Step Up Your Work Game: Building Assertiveness
If you’re having trouble presenting your ideas to higher-ups, consider using these nine strategies to build your assertiveness skills.
Consider the contrasting cases of Susan and Yolanda.
Susan, a leader in a health care organization, feels frustrated. She prides herself on her commitment to her clients, yet struggles in her role and often second-guesses her decisions. She feels tentative about approaching senior administrators with ideas for improving the clinic’s functioning. In meetings, she holds back instead of sharing her insights in critical conversations about treatment protocols. Susan works long hours—far more than the role defines—but gets little recognition and support. She carries this stress home and worries about her job. Despite loving her profession, Susan is exhausted.
Yolanda’s situation is markedly different.
A human resource leader in a biotech company, Yolanda feels engaged, energized and productive. Colleagues often seek her professional opinions. Based on her knowledge of other biotech organizations, she has recommended improvements to her recruiting and compensation systems . Although voicing her opinion is sometimes challenging, she doesn’t hold back in meetings. Yolanda received formal recognition from her supervisor for her passion for improving her department and is up for a promotion.
These scenarios highlight the role and importance of assertiveness skills and underscore their benefits to both job performance and self-confidence. Assertiveness and the ability to advocate for one’s ideas is a vital skill for any manager who seeks more influence with their clients, organizations and professions. Cultivation and use of this skill is something that I support my coaching and leadership development clients.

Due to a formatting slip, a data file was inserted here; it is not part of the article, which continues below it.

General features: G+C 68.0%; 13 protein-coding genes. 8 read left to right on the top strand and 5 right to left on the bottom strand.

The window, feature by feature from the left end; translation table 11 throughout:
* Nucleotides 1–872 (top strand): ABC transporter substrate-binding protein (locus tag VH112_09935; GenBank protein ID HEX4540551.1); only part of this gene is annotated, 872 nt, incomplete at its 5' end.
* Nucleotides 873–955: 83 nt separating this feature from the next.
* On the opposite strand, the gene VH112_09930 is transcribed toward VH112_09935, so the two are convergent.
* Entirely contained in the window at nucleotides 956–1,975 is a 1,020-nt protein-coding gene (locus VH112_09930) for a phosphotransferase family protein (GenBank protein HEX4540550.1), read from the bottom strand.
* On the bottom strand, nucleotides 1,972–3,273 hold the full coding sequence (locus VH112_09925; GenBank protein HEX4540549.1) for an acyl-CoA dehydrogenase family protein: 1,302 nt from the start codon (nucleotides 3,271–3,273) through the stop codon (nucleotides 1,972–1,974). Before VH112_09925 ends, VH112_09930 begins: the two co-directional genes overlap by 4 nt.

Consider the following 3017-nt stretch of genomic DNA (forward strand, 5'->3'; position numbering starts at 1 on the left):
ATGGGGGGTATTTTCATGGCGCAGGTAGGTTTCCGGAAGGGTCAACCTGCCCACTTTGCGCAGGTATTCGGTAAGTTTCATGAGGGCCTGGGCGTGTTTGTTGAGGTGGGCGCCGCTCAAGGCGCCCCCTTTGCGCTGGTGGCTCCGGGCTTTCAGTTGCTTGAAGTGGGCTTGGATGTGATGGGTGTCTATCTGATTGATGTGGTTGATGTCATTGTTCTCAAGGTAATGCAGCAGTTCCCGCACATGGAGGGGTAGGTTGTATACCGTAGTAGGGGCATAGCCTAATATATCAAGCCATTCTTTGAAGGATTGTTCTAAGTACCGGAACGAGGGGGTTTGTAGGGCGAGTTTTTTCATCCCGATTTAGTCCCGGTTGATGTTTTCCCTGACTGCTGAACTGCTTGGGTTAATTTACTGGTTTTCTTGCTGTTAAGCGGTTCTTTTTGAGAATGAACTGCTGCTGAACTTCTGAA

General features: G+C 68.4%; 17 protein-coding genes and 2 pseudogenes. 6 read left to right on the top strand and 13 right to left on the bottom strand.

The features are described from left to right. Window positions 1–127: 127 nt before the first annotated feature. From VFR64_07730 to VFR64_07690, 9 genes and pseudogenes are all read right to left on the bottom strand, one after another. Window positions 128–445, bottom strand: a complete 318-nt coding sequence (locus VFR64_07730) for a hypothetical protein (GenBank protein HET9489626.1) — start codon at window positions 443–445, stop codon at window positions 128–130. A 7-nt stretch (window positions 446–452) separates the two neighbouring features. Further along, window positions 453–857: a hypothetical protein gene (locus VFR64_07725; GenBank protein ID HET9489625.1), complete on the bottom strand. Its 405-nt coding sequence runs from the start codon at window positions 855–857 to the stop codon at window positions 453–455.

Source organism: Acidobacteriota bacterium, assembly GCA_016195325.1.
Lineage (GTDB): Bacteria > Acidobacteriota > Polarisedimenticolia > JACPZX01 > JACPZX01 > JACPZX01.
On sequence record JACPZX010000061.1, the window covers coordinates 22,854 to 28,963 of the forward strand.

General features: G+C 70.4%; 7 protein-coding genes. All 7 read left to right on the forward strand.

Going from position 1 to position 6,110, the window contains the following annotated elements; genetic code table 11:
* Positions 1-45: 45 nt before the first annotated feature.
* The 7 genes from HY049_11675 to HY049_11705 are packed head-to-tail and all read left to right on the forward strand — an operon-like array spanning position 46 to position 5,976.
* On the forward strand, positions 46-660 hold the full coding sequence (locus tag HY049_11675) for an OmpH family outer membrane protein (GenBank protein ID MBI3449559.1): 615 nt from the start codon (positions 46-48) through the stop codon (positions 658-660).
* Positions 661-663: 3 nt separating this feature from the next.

What is assertiveness?
Assertiveness includes several key components, leadership researchers suggest. One is expressing one’s feelings and thoughts openly despite being challenged by others. Another is standing up for oneself without abusing others. While speaking one’s truth to others takes a certain amount of courage and skill, doing so in the midst of disagreement or conflict calls forth a higher level of ability.
As a key leadership skill, assertive behavior draws on a number of related personality facets and capabilities. My experience reveals that three key elements enable assertiveness: self-regard, emotional self-awareness and expression, and empathy.
Self-regard is the ability to respect yourself, acknowledge your strengths and accept your weaknesses. One manager I worked with described how her lack of self-regard was linked to a mistaken belief that, “I’m young and haven’t been doing this as long as some other people, so I should just keep my opinions to myself.”
Emotional self-awareness and expression is cognizance of your inner emotional states and the ability to communicate these emotions in a productive way. Such emotional awareness is a critical first step to demonstrating assertive behavior. In essence, internal emotional reactions are what motivate you to take action. Leaders I coach often dramatically improve their assertiveness when they sensitize themselves to their inner emotional states—because this awareness prompts them to speak their truth.
Empathy is the ability to understand and appreciate how others feel, which is key to building strong, trusting relationships. Ideally, asserting yourself is not a one-way street. Rather, it happens in the context of a relationship. By using empathic skills, you deepen trust with the listener, improving the likelihood that he or she will listen to your attempt to assert an opinion.
These three building blocks enable people to assert themselves and their ideas. But what is it that has the opposite effect, squashing people’s assertiveness? To find out, I polled leadership development cohort of 30 emerging leaders, asking participants to identify internal or external factors that prevent or diminish their ability to assert themselves and their ideas. Among the most common:
- 45 percent indicated that contextual factors, such as a lack of support by their managers or a resistant organizational culture, blocked them from asserting their ideas.
- 37 percent indicated that personal factors, such as low self-confidence, fear of conflict, or people-pleasing tendencies played a big role in limiting their ability to assert themselves.